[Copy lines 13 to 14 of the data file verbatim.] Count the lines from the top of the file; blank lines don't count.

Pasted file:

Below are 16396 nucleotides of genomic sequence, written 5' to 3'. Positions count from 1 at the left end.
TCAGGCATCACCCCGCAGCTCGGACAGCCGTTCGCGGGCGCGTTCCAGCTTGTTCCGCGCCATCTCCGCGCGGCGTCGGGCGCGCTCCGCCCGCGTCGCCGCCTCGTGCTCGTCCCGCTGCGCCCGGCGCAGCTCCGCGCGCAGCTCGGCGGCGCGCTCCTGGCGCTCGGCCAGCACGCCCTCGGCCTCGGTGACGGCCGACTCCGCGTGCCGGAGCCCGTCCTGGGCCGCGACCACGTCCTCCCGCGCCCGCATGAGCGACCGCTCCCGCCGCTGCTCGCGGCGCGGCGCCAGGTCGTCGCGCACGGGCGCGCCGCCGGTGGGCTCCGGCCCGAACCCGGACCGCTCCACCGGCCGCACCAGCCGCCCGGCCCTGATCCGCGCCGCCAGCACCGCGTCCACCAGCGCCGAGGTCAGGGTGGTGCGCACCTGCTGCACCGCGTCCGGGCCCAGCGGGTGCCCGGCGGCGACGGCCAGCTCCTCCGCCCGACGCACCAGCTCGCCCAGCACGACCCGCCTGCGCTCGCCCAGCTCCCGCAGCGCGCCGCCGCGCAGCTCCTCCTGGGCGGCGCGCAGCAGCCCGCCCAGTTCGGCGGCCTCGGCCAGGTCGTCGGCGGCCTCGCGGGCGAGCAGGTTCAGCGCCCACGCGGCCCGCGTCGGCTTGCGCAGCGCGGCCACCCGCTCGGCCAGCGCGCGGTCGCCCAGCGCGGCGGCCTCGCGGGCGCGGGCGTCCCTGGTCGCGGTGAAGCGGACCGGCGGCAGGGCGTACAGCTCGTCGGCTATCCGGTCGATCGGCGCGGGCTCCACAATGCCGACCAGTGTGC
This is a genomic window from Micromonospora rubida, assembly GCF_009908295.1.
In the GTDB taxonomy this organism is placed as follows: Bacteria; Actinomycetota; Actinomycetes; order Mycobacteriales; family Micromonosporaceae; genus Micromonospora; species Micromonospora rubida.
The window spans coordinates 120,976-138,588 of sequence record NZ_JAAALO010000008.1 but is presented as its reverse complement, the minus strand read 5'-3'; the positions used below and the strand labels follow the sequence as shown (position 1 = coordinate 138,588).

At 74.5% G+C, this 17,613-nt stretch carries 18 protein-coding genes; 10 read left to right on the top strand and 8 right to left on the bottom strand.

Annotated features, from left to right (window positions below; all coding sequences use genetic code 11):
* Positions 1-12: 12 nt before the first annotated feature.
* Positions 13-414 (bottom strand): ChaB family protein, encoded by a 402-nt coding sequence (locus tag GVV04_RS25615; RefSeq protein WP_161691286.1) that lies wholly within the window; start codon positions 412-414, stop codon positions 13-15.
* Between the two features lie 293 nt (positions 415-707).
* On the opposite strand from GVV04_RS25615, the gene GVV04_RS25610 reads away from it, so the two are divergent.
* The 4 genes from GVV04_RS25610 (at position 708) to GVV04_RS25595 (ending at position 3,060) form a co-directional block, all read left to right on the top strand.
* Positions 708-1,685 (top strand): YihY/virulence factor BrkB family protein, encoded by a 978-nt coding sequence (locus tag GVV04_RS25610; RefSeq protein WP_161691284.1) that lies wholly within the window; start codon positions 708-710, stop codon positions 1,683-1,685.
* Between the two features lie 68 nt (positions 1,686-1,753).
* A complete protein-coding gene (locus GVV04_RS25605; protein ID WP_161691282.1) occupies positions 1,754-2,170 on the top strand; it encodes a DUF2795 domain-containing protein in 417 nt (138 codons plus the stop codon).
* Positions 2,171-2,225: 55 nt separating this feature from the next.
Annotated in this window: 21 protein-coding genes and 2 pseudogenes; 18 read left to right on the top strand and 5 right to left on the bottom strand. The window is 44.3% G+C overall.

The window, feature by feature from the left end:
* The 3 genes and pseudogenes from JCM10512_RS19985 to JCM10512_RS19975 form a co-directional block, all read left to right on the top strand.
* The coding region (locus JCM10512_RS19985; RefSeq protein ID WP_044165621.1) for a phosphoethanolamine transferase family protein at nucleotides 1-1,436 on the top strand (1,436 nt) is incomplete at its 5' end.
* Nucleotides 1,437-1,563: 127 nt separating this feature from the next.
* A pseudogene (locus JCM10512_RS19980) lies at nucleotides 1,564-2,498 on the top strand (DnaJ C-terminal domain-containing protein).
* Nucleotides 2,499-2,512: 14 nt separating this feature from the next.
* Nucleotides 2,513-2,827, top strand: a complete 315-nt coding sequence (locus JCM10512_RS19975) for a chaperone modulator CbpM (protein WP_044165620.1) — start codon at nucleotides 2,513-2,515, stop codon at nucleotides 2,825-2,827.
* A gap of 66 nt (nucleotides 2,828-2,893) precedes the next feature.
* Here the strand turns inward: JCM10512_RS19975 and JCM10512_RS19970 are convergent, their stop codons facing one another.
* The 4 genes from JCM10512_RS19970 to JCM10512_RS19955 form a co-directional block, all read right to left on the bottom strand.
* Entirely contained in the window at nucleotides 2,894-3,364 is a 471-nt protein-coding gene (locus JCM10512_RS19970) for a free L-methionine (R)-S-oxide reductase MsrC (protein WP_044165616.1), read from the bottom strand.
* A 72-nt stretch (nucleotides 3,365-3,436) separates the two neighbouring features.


* Positions 708-1,685 (top strand): YihY/virulence factor BrkB family protein, encoded by a 978-nt coding sequence (locus tag GVV04_RS25610; RefSeq protein WP_161691284.1) that lies wholly within the window; start codon positions 708-710, stop codon positions 1,683-1,685.
* Between the two features lie 68 nt (positions 1,686-1,753).